U.S. Senators Roger Wicker, R-Miss., and Richard Blumenthal, D-Conn., have introduced bipartisan legislation titled the “Amateur Radio Parity Act” that would direct the Federal Communications Commission (FCC) to provide regulatory parity for amateur radio operators.
“This legislation would ensure that our nation’s amateur radio operators can continue to provide critical communications support at no cost to taxpayers. This would be particularly beneficial in Mississippi and other rural states,” Wicker said. “During Hurricane Katrina, Mississippians learned firsthand the value of amateur radio and its ability to provide information that could save lives in times of natural disasters.”
“This measure ensures increased access to and availability of critical resources and communication tools to our integral first-responders. We have seen the effectiveness of these systems and the need to provide these emergency response systems to Americans regardless of where you live is evident,” Blumenthal stated.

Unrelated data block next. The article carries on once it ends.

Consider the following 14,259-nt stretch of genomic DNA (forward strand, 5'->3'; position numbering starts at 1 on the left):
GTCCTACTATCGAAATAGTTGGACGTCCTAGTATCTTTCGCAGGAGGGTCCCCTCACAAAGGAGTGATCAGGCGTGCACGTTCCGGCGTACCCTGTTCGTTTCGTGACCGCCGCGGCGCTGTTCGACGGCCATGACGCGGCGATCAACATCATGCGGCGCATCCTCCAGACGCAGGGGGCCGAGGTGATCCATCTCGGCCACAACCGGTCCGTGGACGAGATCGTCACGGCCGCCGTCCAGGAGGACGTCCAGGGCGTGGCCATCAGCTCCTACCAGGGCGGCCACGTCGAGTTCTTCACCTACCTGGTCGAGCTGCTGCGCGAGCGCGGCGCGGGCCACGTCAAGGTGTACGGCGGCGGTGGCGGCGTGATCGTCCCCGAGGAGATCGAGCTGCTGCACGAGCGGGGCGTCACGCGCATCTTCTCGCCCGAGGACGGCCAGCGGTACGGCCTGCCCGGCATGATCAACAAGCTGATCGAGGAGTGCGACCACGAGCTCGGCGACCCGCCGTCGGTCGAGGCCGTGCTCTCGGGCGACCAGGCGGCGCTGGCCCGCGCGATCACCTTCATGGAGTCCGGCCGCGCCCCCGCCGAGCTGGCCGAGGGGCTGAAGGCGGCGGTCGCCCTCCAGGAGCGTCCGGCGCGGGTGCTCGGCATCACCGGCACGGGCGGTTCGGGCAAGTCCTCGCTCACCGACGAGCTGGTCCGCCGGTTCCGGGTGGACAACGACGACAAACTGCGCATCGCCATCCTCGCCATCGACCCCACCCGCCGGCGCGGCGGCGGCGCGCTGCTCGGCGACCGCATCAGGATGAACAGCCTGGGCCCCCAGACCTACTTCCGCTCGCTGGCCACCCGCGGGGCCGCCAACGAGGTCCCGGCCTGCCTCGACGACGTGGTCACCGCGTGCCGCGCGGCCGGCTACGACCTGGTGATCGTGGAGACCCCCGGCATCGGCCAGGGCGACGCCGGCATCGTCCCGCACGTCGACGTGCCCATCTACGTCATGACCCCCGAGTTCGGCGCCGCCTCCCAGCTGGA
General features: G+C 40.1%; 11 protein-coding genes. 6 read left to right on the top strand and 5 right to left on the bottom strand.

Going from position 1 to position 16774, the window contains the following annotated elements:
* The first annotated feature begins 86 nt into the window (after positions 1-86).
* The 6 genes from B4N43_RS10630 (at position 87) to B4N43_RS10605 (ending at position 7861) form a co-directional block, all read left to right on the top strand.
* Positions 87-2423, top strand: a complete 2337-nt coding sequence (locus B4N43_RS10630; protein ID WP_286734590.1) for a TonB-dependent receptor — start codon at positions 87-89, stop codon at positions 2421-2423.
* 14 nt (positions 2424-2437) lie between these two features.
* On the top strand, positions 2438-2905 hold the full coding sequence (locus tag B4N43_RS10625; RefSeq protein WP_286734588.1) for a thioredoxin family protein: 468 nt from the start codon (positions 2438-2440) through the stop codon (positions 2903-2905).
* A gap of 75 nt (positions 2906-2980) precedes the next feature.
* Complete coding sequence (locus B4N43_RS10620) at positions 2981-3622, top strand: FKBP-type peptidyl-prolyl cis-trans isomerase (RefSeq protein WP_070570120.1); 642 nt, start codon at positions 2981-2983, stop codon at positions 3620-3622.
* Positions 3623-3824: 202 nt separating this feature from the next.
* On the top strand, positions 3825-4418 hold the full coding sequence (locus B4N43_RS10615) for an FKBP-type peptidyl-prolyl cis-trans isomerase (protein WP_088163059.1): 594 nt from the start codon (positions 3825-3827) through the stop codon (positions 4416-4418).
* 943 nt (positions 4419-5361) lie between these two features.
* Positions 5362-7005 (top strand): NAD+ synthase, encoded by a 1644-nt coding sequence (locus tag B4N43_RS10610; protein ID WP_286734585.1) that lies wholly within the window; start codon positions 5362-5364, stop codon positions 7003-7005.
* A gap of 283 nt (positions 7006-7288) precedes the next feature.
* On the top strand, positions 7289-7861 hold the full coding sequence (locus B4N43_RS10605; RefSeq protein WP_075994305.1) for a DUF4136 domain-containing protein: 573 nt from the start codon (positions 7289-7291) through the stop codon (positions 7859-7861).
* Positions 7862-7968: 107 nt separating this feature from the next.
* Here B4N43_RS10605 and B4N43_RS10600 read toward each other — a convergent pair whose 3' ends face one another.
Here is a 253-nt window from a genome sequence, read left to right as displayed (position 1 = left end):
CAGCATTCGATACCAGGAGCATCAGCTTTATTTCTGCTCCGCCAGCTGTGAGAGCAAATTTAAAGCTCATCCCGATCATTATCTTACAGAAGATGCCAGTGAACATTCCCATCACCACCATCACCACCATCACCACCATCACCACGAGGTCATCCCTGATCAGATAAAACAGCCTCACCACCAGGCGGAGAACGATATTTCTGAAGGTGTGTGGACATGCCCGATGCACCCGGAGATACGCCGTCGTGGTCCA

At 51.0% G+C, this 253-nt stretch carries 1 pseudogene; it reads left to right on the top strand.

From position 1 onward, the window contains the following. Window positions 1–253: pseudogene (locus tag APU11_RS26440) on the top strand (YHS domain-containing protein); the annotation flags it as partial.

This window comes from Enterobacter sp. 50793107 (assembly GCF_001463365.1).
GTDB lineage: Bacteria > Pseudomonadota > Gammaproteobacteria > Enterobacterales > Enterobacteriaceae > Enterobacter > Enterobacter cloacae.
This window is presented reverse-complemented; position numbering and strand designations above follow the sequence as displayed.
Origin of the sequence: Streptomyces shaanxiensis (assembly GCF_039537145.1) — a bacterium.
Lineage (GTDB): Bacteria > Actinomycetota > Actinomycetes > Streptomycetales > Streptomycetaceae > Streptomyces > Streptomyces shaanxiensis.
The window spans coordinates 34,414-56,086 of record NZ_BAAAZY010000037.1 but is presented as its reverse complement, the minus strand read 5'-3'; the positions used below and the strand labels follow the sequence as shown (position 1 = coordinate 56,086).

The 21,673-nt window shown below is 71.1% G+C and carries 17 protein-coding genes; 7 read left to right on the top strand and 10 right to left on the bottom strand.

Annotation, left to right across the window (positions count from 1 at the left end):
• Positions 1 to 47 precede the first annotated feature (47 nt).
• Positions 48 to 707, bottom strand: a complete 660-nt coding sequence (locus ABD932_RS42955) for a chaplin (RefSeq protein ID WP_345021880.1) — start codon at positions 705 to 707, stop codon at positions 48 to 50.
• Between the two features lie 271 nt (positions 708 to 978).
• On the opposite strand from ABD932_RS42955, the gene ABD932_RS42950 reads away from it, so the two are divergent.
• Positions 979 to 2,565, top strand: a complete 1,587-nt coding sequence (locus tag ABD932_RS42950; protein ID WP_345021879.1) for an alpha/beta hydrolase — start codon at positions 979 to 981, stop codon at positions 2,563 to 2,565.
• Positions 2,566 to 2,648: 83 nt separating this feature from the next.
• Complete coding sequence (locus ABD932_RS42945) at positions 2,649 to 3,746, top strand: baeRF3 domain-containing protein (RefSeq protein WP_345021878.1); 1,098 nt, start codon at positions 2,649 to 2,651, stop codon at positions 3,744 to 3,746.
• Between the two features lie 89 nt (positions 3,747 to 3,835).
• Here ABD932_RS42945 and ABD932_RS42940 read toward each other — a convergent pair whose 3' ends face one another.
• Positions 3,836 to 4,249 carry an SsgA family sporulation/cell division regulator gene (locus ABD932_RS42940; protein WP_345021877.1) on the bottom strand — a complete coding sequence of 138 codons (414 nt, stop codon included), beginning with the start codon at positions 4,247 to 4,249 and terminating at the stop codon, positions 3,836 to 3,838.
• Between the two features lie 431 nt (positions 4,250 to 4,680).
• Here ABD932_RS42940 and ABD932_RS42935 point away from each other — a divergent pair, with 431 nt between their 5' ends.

Because of private land restrictions, a large segment of amateur radio operators are prohibited from installing functional outdoor antennas at their homes. This bill would call on FCC to apply the reasonable accommodation policy evenly to all types of residential land use regulations and offer amateur radio operators the ability to negotiate with subdivisions that now have restrictions that preclude amateur radio antennas completely. This could be accomplished without taking any jurisdiction away from homeowners associations and would protect neighborhood aesthetics.
In times of emergency, amateur radio operators provide communications network backup when first responder network repeaters and infrastructure are not working. During and immediately after Hurricane Katrina, amateur radio operators restored communications lines with FEMA, the Red Cross, and other disaster relief entities when the primary emergency response network was down.
The House version of the bill is sponsored by Rep. Adam Kinzinger, R-Ill. There are currently 84 bipartisan cosponsors, including Mississippi’s Rep. Gregg Harper.